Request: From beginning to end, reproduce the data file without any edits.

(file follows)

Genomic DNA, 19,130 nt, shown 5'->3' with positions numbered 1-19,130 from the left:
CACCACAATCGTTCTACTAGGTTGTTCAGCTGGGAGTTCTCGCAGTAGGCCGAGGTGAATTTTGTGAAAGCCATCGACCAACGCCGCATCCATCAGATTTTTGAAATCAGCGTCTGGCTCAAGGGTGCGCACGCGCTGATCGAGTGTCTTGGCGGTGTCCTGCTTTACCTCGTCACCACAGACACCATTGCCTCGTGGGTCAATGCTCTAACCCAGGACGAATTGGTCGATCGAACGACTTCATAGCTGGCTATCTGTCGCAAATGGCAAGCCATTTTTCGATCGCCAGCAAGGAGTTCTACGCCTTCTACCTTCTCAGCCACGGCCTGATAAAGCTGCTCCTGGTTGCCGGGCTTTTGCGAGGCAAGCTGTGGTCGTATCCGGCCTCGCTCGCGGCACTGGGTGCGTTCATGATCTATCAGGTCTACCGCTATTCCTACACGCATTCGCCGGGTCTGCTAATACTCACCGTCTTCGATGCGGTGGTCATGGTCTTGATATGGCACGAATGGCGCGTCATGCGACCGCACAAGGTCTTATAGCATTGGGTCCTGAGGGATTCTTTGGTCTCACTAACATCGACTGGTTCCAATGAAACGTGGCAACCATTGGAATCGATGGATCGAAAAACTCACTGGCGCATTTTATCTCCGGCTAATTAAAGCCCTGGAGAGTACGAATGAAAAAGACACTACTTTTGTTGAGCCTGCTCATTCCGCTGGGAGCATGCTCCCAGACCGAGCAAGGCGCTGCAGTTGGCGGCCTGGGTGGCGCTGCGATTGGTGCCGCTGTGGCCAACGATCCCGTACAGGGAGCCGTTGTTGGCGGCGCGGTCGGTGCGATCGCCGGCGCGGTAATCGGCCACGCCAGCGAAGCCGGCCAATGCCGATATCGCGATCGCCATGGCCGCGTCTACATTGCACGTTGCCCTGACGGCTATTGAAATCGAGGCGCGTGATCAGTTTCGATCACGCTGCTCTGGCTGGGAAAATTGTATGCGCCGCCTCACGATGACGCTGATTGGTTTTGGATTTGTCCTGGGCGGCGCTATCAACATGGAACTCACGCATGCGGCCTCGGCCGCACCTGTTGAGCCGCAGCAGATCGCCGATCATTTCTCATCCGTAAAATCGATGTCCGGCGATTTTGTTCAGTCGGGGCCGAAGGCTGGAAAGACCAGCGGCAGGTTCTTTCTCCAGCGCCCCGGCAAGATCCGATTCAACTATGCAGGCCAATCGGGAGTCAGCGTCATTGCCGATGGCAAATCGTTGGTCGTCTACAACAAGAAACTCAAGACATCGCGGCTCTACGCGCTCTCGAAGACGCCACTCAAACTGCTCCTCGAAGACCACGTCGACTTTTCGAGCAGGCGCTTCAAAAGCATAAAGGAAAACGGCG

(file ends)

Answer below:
Genomic DNA, 19,130 nt, shown 5'->3' with positions numbered 1-19,130 from the left:
CACCACAATCGTTCTACTAGGTTGTTCAGCTGGGAGTTCTCGCAGTAGGCCGAGGTGAATTTTGTGAAAGCCATCGACCAACGCCGCATCCATCAGATTTTTGAAATCAGCGTCTGGCTCAAGGGTGCGCACGCGCTGATCGAGTGTCTTGGCGGTGTCCTGCTTTACCTCGTCACCACAGACACCATTGCCTCGTGGGTCAATGCTCTAACCCAGGACGAATTGGTCGATCGAACGACTTCATAGCTGGCTATCTGTCGCAAATGGCAAGCCATTTTTCGATCGCCAGCAAGGAGTTCTACGCCTTCTACCTTCTCAGCCACGGCCTGATAAAGCTGCTCCTGGTTGCCGGGCTTTTGCGAGGCAAGCTGTGGTCGTATCCGGCCTCGCTCGCGGCACTGGGTGCGTTCATGATCTATCAGGTCTACCGCTATTCCTACACGCATTCGCCGGGTCTGCTAATACTCACCGTCTTCGATGCGGTGGTCATGGTCTTGATATGGCACGAATGGCGCGTCATGCGACCGCACAAGGTCTTATAGCATTGGGTCCTGAGGGATTCTTTGGTCTCACTAACATCGACTGGTTCCAATGAAACGTGGCAACCATTGGAATCGATGGATCGAAAAACTCACTGGCGCATTTTATCTCCGGCTAATTAAAGCCCTGGAGAGTACGAATGAAAAAGACACTACTTTTGTTGAGCCTGCTCATTCCGCTGGGAGCATGCTCCCAGACCGAGCAAGGCGCTGCAGTTGGCGGCCTGGGTGGCGCTGCGATTGGTGCCGCTGTGGCCAACGATCCCGTACAGGGAGCCGTTGTTGGCGGCGCGGTCGGTGCGATCGCCGGCGCGGTAATCGGCCACGCCAGCGAAGCCGGCCAATGCCGATATCGCGATCGCCATGGCCGCGTCTACATTGCACGTTGCCCTGACGGCTATTGAAATCGAGGCGCGTGATCAGTTTCGATCACGCTGCTCTGGCTGGGAAAATTGTATGCGCCGCCTCACGATGACGCTGATTGGTTTTGGATTTGTCCTGGGCGGCGCTATCAACATGGAACTCACGCATGCGGCCTCGGCCGCACCTGTTGAGCCGCAGCAGATCGCCGATCATTTCTCATCCGTAAAATCGATGTCCGGCGATTTTGTTCAGTCGGGGCCGAAGGCTGGAAAGACCAGCGGCAGGTTCTTTCTCCAGCGCCCCGGCAAGATCCGATTCAACTATGCAGGCCAATCGGGAGTCAGCGTCATTGCCGATGGCAAATCGTTGGTCGTCTACAACAAGAAACTCAAGACATCGCGGCTCTACGCGCTCTCGAAGACGCCACTCAAACTGCTCCTCGAAGACCACGTCGACTTTTCGAGCAGGCGCTTCAAAAGCATAAAGGAAAACGGCG